Keywords: Electronica, Electro, Acoustic, Electrofolk, Rap, Piano, Electronic Rock, Oddstep, Improvisation, Electroambient
Reviewer: Alex Spalding
So, here’s a review for you. A very special one, that feels like it’s been years in the making. If time were a VHS tape, this would be when we hit the rewind button and then hit play and then spent five to ten minutes trying to adjust the tracking because damnit this VCR is a piece of shit.
In a nutshell, back in my youth I had a friend named Thomas who was brilliant and eccentric in all the right ways, and may have been the first person my age to encourage me to do music forever on a late night walk through the desolate neighborhood we both occupied back then. And so I have. Every so often much later on in our lives we’d reconvene, but usually circumstances in my life were pretty lousy and so it would be hard to be available to the extent I wanted to be. On one such occasion I listened to some of the music he’d been making, all of which has, as of now, been sitting untouched on a Soundcloud page for about 2 years. I remembered it, though, and went on the hunt to find it again so I could write a nice review and reminisce along the way.
Since none of this music has been arranged into albums of any kind, the path forward is clear: I shall simply review all of it. I can do that. I make the rules. xD
The page opens with a track titled ‘le_chanson_travaillant’. I don’t always know where his inspiration in music derives from, but one of the prevailing senses I always have when listening to his work is that he is very technical in his approach to sound and performance. This lovely piece evokes for me, though, a touch of Spaghetti Western. Ennio Morricone vibes, with a bit of post-rock, a bit of atmospheria, lush textures, all taking place over a hip hop groove.
Next is ‘Darkside’, beginning with a modulating filtered organ, soon joined with a guitar that sounds like an obscure Eastern-influenced instrument. The heavy, compressed production makes the track feel like it’s swelling and strained. There’s an open-air section in which the guitar shines through, and the playing is beautifully uncluttered, spare minimal notes, letting silence permeate where necessary.
Acoustic guitar frets are to be heard on ‘April 28′, and the melodies are great, harmonizing beautifully with subtle electronics – or maybe what I’m hearing are just reflections in a pool of reverb. Midway through, we come to a section in which I feel serenely like I’m standing on a lonely boardwalk at sunset surrounded by the trappings of some forgotten carnival, dreaming of the fun that had passed.
Very nice atmospheric textures created by the intermix of piano, guitar and bells, plus a distant break can be heard on ’54 Moves’, where the artists’ sense of appreciable melancholia and detailed attention to space and subtle harmony shines through. “54 moves” is said… questioning… we’re left to find our own interpretation, but are left at the end with an absurd situation in which the artist seems to reveal he was unaware of being recorded. Sure, sure… haha…
… moving onward, we come to a piece titled ‘Anx’. A dense guitar-scape plays in my head, kind of like a wall of electronic nylon. Vocals enter the mix, sounding like they’ve been auto-tuned, and I hear a blast of low-mid bass grit. The drums sound a bit raw here, with even some swing, which took me by surprise.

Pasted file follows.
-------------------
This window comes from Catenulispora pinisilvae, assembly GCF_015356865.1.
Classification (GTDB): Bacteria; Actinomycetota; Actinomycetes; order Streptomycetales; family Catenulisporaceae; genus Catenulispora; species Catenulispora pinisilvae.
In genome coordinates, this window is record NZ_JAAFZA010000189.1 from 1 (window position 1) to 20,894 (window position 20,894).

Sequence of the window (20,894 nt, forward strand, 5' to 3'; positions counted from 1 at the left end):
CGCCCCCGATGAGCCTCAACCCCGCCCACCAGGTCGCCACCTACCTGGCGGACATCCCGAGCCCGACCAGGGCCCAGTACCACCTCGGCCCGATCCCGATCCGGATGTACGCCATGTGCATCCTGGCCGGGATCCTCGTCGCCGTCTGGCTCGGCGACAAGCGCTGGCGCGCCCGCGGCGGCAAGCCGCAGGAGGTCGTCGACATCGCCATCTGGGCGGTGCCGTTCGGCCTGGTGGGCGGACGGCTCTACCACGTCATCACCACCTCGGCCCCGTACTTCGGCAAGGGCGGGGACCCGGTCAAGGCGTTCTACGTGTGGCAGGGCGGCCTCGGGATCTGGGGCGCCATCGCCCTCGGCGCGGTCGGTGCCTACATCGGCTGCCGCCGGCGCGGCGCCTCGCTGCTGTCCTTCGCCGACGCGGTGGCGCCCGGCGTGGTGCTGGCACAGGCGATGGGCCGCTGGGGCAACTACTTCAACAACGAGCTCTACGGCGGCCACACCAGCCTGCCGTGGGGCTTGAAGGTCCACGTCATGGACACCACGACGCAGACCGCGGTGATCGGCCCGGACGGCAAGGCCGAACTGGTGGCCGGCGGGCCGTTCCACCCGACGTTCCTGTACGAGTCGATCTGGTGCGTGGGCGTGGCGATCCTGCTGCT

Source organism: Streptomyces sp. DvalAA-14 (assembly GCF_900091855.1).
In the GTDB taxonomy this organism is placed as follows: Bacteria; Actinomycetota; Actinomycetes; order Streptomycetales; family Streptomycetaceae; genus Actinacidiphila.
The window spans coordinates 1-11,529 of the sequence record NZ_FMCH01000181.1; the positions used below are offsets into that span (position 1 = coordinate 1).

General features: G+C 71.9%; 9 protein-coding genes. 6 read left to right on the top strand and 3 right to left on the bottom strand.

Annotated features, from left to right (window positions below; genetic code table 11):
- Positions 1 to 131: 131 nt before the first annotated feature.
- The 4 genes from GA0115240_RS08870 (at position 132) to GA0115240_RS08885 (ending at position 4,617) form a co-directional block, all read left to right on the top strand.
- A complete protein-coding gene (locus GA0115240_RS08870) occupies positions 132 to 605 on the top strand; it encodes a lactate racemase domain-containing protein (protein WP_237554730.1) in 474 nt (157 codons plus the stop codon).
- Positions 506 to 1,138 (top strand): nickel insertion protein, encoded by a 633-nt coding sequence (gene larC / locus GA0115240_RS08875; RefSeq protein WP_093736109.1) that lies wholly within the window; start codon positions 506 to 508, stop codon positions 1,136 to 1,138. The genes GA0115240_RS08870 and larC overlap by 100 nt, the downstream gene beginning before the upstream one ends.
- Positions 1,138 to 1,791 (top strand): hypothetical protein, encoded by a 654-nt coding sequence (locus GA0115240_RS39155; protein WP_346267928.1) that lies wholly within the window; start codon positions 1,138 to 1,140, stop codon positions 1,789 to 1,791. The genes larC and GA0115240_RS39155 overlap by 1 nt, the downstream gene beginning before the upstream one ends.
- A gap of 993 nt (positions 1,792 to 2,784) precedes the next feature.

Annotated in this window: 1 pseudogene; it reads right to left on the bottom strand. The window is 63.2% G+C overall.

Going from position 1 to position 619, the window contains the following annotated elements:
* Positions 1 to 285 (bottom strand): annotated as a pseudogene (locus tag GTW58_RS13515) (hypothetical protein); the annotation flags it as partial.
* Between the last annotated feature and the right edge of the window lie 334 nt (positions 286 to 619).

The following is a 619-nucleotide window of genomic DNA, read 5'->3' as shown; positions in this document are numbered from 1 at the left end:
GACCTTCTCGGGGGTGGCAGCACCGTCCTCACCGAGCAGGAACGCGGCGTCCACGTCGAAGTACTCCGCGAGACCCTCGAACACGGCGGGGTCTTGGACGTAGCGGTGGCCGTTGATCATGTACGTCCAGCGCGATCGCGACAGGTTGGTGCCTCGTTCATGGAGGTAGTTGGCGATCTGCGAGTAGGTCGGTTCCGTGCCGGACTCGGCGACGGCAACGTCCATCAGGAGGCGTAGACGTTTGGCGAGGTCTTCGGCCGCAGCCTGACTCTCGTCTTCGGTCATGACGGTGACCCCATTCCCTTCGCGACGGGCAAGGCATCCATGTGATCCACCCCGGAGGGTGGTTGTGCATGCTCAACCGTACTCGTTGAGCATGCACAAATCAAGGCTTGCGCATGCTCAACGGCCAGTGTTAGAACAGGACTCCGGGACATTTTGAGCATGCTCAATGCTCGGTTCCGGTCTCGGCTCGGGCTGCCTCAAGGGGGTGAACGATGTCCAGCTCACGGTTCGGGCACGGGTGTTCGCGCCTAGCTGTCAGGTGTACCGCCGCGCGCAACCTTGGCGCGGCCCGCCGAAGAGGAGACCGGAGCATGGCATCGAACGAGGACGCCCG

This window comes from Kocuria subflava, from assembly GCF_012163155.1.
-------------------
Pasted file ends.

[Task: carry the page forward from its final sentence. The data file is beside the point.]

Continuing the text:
‘Wagon Wheel’ begins with some evocative piano, alongside xylophonic bell steel. A thick break and pad swells emerge, as well as synth toms and vocals and even a bit of sine bass! This one is fun and tends toward the sentimental while staying playful.
Next is the electro-lushness of ‘Baby’, which instantly I love. Lots of nice synth harmonies and a vocal sample running through… love the bass tones here, something about this reminds me a little of Vaporwave.
Piano hits us on ‘Cribbs’, which feels a bit like a sketch at first, scattered impressions from a veranda. You can get lost in the expressions, like there’s a lot of life happening all at once and it’s hard to know where to look. The sound of the piano feels just a little warped, aged. Maybe it’s like the reels of a silent film running, black and white imagery moving rapidly, but what is the film about? The narrative feels lost, but emotive.
‘Logofrantic’ is like a plinky micro-breaks track. Heavy chord pads come into the mix, and it suddenly seems to verge on IDM or abstract breakbeat.
The track that follows is titled ‘Raven’. It’s billed as rap, and rap is what it turns out to be, feeling kind of like an experiment. It’s full of vocal rhymes, pizzicato strings, breaks with snap claps, synths floating around.
‘Hemanta’ has piano, a far-away kick drum, is very well mixed, and sounds like a post-millennial anthemic instrumental from the soundtrack of an independent film that got a lot of crossover praise. Guitar harmonics cut through every so often, like a static charge that is continually building up and releasing in short bursts.
‘Kitchen Story’ feels raw and and improvisational, with some screaming, acoustic guitar and makeshift percussion, and it’s wonderful and all over the place with tons of energy in the delivery. It ends very abruptly!
Next is something somber, another piano composition called ‘Drunkenness’. The imagery the music evokes is tender and longing, not befitting the imagery called into my mind with the title. I imagine suddenly a montage of still images of people smiling and hugging each other alternating with pictures of unconscious men laying in puddles of their own vomit next to toilets. Happy New Years! The piece has a very long silent tail on it, so I flipped around in it looking for secrets. Finding nothing, I moved on…